WORDS BY NIKI MCGLOSTER PHOTOGRAPHED BY ARI MICHELSON
For several slow-burning, agonizing moments, Queen Latifah sits stark naked. Drenched in stillness, her 5-foot-10-inch frame settles, mostly without obstruction, forcing your senses to entirely digest these on-screen minutes unhurried. It’s an unfiltered scene, not offensive or vulgar, but calm and altogether empty and melancholic. Unpacking unseen weight of fame and personal devastation, the multifaceted entertainer peels off her gaudy jewels along with her stewing emotions – fully committed to creating the most powerful scene of HBO’s anticipated Bessie – a biopic of blues icon Bessie Smith. “I’ve never done that before,” the newly-turned 45-year-old, born Dana Owens, says as she drives up the California hills toward back-to-back meetings. “It was a little odd but it was also a quiet, relaxing thing. Sometimes she was so alone, and it was a moment for Bessie to acknowledge her vulnerability, which I can completely relate to. When you get to strip it all down and have a moment to yourself, sometimes the world comes crashing down in that little moment, or maybe it’s a moment of peace.”
In some ways, playing the overtly sexual and free-spirited chanteuse de blues is new for the award-winning actress, whose acting credits lean largely toward rom-coms and comedic dramas both on the small and silver screen. Nonetheless, she nailed it. “I don’t find [this nude scene] any more uncomfortable than kissing a girl in Set It Off and sticking to the script. You have to take your mind off of yourself and honor that character. Respect Cleo, respect Bessie.”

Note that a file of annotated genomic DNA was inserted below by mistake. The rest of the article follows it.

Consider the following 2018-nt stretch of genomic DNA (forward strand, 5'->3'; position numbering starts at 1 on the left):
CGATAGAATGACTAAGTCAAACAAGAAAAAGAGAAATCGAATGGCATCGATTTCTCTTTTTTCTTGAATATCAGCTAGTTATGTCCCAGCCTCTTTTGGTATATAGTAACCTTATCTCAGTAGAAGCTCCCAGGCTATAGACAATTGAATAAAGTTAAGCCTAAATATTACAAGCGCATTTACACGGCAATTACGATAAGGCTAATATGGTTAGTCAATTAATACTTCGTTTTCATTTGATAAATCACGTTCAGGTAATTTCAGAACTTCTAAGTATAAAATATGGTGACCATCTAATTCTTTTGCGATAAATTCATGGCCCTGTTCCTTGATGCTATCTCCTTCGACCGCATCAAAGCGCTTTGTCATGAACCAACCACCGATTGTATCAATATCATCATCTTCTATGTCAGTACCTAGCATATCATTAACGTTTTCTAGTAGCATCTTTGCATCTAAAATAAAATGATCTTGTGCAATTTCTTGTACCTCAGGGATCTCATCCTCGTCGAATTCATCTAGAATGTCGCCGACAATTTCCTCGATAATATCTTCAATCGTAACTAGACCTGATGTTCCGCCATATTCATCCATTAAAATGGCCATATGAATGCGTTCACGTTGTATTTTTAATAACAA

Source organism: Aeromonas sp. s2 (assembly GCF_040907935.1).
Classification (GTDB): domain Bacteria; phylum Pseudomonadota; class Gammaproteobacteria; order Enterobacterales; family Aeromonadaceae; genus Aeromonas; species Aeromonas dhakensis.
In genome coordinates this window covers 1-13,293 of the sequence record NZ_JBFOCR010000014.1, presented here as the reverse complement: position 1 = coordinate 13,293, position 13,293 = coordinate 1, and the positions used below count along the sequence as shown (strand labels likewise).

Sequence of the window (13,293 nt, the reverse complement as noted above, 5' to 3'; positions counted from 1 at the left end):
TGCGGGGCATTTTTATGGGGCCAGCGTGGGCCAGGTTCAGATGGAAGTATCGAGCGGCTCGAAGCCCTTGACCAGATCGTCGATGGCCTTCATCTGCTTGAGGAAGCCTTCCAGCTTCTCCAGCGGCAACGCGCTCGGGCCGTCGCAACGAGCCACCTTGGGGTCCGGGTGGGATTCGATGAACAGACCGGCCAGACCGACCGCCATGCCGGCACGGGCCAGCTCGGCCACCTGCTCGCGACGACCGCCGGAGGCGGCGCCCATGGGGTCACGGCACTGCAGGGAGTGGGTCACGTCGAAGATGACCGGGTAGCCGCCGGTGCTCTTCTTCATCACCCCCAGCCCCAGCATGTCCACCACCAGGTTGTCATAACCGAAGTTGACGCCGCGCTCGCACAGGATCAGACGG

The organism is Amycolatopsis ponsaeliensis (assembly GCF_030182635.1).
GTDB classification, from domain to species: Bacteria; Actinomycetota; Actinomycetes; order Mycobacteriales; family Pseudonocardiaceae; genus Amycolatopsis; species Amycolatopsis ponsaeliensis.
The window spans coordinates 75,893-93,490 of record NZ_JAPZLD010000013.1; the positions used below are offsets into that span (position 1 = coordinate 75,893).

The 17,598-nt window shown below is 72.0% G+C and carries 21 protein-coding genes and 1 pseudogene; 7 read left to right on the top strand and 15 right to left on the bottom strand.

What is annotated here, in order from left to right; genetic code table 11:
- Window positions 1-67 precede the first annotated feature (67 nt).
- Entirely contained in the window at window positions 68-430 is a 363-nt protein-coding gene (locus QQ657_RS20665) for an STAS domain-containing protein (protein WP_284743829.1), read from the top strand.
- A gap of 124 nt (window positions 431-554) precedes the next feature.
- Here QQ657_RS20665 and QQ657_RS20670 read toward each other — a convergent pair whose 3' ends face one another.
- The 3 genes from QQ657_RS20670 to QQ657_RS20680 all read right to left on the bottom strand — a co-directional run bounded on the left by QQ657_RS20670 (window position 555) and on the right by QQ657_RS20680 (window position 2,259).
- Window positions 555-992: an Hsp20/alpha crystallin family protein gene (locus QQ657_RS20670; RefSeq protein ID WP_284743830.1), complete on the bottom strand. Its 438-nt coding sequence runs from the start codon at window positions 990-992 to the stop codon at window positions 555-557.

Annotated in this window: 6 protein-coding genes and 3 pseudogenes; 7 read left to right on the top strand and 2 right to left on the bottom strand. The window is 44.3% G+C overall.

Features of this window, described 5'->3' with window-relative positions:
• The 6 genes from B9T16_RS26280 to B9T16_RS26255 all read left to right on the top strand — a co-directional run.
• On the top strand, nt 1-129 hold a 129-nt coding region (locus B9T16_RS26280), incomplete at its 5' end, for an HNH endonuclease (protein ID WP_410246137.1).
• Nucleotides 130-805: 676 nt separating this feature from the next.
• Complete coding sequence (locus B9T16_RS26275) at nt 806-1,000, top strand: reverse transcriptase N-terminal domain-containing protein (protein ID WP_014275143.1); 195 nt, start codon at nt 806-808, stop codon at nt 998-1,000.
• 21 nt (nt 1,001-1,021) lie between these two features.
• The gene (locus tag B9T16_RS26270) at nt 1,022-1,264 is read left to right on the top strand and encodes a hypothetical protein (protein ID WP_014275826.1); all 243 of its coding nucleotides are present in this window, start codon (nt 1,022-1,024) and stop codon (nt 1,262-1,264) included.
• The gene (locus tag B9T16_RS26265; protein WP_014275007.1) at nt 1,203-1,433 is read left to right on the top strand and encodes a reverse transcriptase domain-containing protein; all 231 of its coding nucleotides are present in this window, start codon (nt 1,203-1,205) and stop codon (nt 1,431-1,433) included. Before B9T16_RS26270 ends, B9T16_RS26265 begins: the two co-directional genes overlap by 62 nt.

The script – written by screenwriter and director Dee Rees (Pariah) and co-executive produced by Latifah’s own production banner, Flavor Unit Entertainment—lingered for 22 years, remaining an unshakeable fixture in Queen’s personal life. She eventually breathed life into this historic tale in one month’s time, and called for a specific cast of talented players – including Michael K. Williams (The Wire, Boardwalk Empire) Oscar-winner Mo’Nique (as Ma Rainey), comedian Mike Epps (Sparkle), Tika Sumpter (The Have and Have Nots), Khandi Alexander (Scandal, The Corner) and theater and television veteran Charles S. Dutton (as Pa Rainey). “I’d revisit this woman’s life story every couple years more and more,” she says. “Although I could’ve pulled off this character when it first came to me, I now have more depth as a human being.”
Smith’s complex history echoes in Latifah’s present-day life in a hauntingly familiar way, beyond an on-screen strip-down and trivial speculation. For years, Queen’s sexuality has been fodder for tabloids, blogs and the paparazzi.